Universal // 2007 // 118 Minutes // Rated R
Reviewed by Judge Dennis Prince (Retired) // May 23rd, 2007
One crime. 3 days. 38 witnesses.
Here's a film that seems to ask the question: who's more dangerous, the criminal or the coward? Although teen angst is certainly nothing new to our culture, the rampant spread of a fatalistic view among the young people living within nation's richest communities bears renewed analysis. Given that, Alpha Dog isn't so much an exploration into a crime as it is a peek into the effects of the parental and communal apathy upon the young. A few of the smart ones will rise above it, but most will wallow, desperate to find a sense of self-worth, even if it means posing as wannabe "gangstas."
Johnny Truelove (Emile Hirsch, Lords of Dogtown) has it all -- a lavish Social home, all the attending accessories, and an entourage of yes-boys at his beck and call; and heâ€™s only 19. Still, what Johnny needs most is respect, but he can't seem to buy that, not even from his drug-dealing father (Bruce Willis, Live Free or Die Hard), a little-league coach who uses Johnny to peddle the weed. Johnny's house is always overflowing with dope, drink, and parasitic "friends," but none of this can provide the sense of self-worth that he truly desires. As such, this "alpha dog" backhands and berates his cronies, all except the unwieldy Jake (Ben Foster, Six Feet Under), who isn't so impressed by Johnny's threats, yet who does owe him a chunk of cash. Their war of words escalates over the matter until Johnny kidnaps and ransoms Jake's younger half-brother, Zack (Anton Yelchin, Huff). But 15-year-old Zack finds being a hostage isn't so bad, what with the nonstop flow of booze, bud, and babes. But when Jake finds out his beloved half-brother is in the clutches of his adversary, his threats force the alpha dog to make his foe rue the day they ever crossed paths.
Alpha Dog is a real mixed-breed, a mongrel of moviemaking that wants to emulate the likes of Bully and River's Edge yet doesn't want to commit itself to any official message, meaning, or moral. Itâ€™s supposedly "inspired by true events" -- the 1999 case of Jesse James Hollywood and his part in the abduction and death of 15-year-old Nicholas Markowitz. Filmmaker Nick Cassavetes gained access to the FBI files and purportedly was able to recreate the events of the crime accurately. Somewhere along the way, though, he took his eye off the crime aspect, electing to focus on the kids, their partying, and their individual insecurities and ineffectual natures that resulted in a damning murder that cost each of them their own lives, so to speak. While the actual events involve very frantic parents -- the Markowitzes, in particular -- Cassavetes' film spends scant time with them and instead follows the kids and their presumed ability to do as they please in a community that has agreed to look the other way.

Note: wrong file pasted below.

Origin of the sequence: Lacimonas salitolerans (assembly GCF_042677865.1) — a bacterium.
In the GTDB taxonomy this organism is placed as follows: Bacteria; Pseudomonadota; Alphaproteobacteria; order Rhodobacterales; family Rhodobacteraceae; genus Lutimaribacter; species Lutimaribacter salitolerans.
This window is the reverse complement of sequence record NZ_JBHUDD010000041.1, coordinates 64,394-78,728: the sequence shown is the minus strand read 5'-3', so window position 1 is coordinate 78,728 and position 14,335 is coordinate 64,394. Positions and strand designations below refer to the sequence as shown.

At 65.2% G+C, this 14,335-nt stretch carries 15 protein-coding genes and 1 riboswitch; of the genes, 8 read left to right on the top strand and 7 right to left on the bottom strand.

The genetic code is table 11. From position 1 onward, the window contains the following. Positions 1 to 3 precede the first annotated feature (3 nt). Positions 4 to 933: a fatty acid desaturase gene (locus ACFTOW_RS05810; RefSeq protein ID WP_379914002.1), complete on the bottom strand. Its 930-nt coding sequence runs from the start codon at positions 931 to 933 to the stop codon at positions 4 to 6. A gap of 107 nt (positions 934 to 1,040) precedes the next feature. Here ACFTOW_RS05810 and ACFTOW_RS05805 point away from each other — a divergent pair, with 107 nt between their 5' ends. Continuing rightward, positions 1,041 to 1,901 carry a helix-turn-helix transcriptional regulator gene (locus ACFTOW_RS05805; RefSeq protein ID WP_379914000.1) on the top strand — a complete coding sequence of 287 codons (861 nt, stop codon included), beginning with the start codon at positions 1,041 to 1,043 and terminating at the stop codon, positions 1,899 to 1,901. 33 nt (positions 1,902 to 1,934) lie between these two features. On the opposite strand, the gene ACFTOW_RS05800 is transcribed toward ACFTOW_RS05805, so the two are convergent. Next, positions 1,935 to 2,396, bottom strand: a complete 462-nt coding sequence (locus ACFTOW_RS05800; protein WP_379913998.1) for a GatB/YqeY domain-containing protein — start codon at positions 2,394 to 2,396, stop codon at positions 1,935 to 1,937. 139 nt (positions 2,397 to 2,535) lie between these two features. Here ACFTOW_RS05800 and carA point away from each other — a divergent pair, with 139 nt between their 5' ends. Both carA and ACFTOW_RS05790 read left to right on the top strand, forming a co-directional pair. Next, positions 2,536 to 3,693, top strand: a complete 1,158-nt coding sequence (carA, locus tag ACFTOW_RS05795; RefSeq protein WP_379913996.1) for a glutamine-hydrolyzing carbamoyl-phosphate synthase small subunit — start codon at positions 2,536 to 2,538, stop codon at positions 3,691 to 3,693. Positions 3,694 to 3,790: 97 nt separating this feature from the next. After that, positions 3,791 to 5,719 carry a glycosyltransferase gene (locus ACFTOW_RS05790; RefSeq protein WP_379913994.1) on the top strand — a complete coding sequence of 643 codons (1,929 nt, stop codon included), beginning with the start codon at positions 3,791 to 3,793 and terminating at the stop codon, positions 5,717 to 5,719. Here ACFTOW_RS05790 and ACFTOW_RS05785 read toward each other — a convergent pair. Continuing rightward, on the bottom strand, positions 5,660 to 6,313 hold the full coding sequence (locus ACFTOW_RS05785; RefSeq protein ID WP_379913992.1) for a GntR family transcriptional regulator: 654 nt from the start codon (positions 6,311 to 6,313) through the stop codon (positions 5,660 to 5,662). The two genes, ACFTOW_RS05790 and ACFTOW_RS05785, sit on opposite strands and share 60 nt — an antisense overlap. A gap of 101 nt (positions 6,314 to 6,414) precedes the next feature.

NBC's Dateline program delved deeply into this story on a couple of occasions and painted a different picture of the Markowitzes. While the film's Zack unabashedly disrespects his parents, the real-life boy hasn't been portrayed as being so defiant, and had actually agreed to respond to any messages sent by his folks to a pager they had given him. Perhaps for dramatic measure Cassavetes had Zack and his parents have a falling out because it would serves as a more tantalizing prelude to his impending kidnapping; if the film was "inspired" by facts, then taking a bit of artistic license is to be expected. But the truly missed opportunity is that the movie, like its entourage of crybaby characters, never steps forward to make its point, choosing to duck and hide any social assertions and the accountability that would come with them. So it's an excursion into a pot-and-beer-intoxicated romp where a bunch of loadies hurl f-bombs and verbal "bitch" slaps as they slip deeper and deeper into a situation they're incapable of fully comprehending. They continue to take part in the exploits, led by Truelove, yet never determine to stand up and make known why they foolishly follow him. Why won't they take a stand? Why don't they notify the authorities themselves? Why do they continue to let the undersized Truelove command them into such a reckless and ultimately reprehensible act? We don't know because these characters are not enabled to tell us. And by this, Cassavetes seems to cower in the hall bathroom (not unlike Johnny Truelove) to avoid positing any conclusions or passing judgments on the perpetrators, as if he himself fears some sort of retribution for ratting them out. Instead, he allows the viewer to answer these questions, so that he can proclaim, "you said it, not me." In this regard, then, Cassavetes seems to have chickened out and, ironically, that fits with what we see within the characters of Alpha Dog.